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“The Times When You Win Games Because You Have Nigeria on Your Shirt is Over” – Dennerby

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Super Falcons Coach Thomas Dennerby has urged his players to “work smart” and replicate their performance against Zambia when they take on Equatorial Guinea in their final Group B match at the ongoing 2018 Africa Women Cup of Nations “because the times when you win games because you have Nigeria on your shirt is over now”.

Defending champions the Falcons play two-time champions Nzalang Nacional at the Cape Coast Sports Stadium by 5 pm on Saturday, 24 November and require a victory to be sure of progressing to the semi-final.

In a chat with busybuddiesng.com Dennerby said getting a victory against Equatorial Guinea hinges on his wards maintaining the same performance levels as their previous game as well as applying a measure of intelligence to their play.

“First of all, we have to have a performance at the same level as we had [against Zambia],” Dennerby told busybuddiesng.com about how he would be instructing the Falcons to approach the game.

“We need to stay focused and we need to work hard. Often when you say hard work people only think that you have to fight, fight, fight, but hard work for me is also to play the crucial pass to take responsibility to play passes with accuracy to finish well that’s a bit of the hard work part of it.

“So for me, hard work is not just run, run, run because if you run and run the wrong way it’s not good and if you run too much sometimes it’s not good so you have to be smart. To be smart is also part of hard work.”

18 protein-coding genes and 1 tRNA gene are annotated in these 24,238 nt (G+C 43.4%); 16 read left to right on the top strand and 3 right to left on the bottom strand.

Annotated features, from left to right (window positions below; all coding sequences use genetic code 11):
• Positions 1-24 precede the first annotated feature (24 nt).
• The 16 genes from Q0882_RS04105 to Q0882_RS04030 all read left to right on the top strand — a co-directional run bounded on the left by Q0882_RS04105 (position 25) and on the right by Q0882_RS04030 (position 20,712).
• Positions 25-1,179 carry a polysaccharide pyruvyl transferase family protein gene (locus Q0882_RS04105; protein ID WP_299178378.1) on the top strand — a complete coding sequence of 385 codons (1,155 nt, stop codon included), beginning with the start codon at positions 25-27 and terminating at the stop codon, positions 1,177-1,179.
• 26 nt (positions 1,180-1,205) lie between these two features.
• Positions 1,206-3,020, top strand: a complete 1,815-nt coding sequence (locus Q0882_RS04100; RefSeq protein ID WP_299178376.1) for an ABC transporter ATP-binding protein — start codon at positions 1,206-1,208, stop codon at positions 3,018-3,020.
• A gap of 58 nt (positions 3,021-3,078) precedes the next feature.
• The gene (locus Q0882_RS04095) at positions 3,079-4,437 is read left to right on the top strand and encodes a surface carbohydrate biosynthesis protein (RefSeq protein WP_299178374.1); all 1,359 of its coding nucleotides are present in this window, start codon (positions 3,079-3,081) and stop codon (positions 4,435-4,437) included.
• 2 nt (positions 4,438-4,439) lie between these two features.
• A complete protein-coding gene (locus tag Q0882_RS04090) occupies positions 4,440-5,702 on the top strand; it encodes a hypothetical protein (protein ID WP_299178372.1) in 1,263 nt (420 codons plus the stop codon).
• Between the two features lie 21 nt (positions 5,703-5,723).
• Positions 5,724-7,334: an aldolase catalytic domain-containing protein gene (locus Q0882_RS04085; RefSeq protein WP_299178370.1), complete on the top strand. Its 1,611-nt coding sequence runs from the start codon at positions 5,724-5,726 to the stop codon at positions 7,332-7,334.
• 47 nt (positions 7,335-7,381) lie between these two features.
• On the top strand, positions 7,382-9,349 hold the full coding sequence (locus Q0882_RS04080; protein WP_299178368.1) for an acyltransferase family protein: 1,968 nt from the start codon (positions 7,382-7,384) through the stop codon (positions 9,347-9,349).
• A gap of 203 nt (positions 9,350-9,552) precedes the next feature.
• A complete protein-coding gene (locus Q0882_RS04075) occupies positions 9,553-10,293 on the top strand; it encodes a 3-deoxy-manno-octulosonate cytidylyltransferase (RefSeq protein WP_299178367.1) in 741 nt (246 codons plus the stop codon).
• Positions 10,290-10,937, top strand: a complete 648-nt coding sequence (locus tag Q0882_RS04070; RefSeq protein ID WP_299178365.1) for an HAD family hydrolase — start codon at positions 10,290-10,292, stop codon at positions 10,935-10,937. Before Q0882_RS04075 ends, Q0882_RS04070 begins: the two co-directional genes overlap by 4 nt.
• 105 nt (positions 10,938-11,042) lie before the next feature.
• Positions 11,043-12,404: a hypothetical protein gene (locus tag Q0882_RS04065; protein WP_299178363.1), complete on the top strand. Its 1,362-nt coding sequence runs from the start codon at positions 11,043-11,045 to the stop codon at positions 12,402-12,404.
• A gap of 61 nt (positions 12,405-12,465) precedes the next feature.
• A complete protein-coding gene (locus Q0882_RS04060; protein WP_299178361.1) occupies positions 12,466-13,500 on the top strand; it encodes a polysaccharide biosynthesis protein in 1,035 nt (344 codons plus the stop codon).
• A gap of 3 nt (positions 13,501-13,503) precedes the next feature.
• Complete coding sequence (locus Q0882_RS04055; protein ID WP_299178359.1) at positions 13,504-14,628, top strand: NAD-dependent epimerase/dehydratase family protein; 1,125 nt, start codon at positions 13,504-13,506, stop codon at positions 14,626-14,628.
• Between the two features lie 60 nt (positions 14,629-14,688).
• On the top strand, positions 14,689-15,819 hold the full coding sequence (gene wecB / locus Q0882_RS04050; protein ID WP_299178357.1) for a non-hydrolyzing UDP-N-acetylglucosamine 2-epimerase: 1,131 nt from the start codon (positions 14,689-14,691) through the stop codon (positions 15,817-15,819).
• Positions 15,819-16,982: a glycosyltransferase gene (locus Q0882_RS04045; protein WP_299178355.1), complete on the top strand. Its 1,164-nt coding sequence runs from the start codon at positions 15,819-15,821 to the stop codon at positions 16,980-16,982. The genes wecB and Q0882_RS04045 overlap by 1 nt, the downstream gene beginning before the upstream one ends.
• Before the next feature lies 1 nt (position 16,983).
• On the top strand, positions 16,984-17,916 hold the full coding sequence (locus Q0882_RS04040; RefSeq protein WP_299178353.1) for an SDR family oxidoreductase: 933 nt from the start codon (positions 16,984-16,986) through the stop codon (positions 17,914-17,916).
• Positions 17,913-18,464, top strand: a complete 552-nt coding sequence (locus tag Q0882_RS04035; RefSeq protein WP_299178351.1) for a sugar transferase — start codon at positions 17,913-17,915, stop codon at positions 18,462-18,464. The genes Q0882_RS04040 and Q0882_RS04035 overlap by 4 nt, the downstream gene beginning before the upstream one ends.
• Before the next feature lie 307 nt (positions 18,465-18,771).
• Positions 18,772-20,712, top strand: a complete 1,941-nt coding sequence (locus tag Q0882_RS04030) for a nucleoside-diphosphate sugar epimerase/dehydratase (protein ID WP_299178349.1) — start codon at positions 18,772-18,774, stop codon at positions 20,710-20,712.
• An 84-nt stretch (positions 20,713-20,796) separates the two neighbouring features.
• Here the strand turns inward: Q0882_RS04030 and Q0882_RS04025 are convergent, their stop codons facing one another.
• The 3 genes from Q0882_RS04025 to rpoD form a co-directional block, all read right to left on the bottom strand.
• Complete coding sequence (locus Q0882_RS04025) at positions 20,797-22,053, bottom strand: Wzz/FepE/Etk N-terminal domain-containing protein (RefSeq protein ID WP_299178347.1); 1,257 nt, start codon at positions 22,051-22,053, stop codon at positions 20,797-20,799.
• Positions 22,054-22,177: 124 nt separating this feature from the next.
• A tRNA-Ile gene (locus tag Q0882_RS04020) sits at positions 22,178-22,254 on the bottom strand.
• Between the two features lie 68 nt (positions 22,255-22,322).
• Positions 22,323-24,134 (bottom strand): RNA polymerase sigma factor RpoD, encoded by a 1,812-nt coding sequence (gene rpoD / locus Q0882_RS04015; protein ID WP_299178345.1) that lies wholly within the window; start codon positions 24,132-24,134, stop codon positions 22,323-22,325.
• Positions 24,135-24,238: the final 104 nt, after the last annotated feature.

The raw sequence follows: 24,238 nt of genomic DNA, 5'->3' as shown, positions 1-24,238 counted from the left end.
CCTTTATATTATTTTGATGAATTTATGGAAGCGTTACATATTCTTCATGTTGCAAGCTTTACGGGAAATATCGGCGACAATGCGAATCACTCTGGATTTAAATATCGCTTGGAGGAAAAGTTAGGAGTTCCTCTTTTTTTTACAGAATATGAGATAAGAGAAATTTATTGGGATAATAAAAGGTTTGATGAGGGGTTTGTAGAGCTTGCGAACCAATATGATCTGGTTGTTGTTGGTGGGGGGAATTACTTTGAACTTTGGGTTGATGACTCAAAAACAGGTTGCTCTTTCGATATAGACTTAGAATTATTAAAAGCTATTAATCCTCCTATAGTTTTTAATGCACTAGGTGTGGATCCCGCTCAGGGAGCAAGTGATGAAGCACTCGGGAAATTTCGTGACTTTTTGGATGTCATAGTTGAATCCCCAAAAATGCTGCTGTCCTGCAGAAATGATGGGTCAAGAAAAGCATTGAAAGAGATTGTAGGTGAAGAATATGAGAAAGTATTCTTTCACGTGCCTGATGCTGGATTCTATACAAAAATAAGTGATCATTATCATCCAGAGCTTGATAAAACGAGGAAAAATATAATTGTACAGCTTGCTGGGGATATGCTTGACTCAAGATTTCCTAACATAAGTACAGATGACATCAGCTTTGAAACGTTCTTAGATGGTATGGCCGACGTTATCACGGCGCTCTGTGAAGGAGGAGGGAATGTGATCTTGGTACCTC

After putting four goals past the Zambian team who themselves defeated Equatorial Guinea by five unanswered goals, there is a danger that the Falcons might approach this game with a complacency that might cost them.

“I hope not. We need to be humble,” Dennerby said about the possibility that the Falcons could be overconfident ahead of the game.

The Swede emphasized the importance of putting the game to bed as early as possible pointing to the game against Zambia as an instance where the Falcons toiled until they built a sufficient goal buffer.

“As long as it’s one nil, maybe two nil they will fight, fight, fight, if you look at the game [against Zambia] for example as long as we had one nil they really fight a lot Zambia, but after we scored two nil we created a lot of chances and I think it can be the same [as] against Equatorial Guinea that we need to [be] at least two goals up before they give up as long.

“As they are into it and one nil is definitely nothing in football because there can be one corner kick or free kick or a counter-attack to score one goal in football that can happen very quick in football and it can come out of nothing but to score two is more difficult.”

Having tinkered with his side in the opening match defeat to South Africa when he started Rasheedat Ajibade, the former coach of the Sweden national women team decided to revert to the more experienced Ngozi Okobi for the Zambia game which the Falcons won convincingly. The tactician maintains, however, that his decision to swap personnel was purely tactical and not necessarily correction of a selection error.

“We know that Rash [Ajibade] has a really good playing mind, she knows what to do and we felt maybe we can bring her in second half totally fresh and find new solutions for the attacking players so it was more a tactical reason than that we were not satisfied with her, definitely we are satisfied with her the first game.”

As the team gets set to take on Equatorial Guinea, Dennerby hopes lessons from the defeat to South Africa in their first game remain fresh in their minds. Having won these championships eight times (ten times in all its iterations) the Falcons have enjoyed a stifling dominance over women football on the continent over the years so much so that according to Dennerby the players have come to believe that they could win matches “even if they play with two left foot”.

But the Swede says that loss to South Africa was perhaps the jolt the team needed to help them understand that reputation counts for little in football.

“Definitely in one way [the loss was good] because the times when you win games because you have Nigeria on your shirt is over now and other teams are working hard and they’ve improved and we need to work as hard as all the others if we want to win any game at all.

“So I think it’s a good wake up call for everybody that elite football today you need to have good performances to win.”

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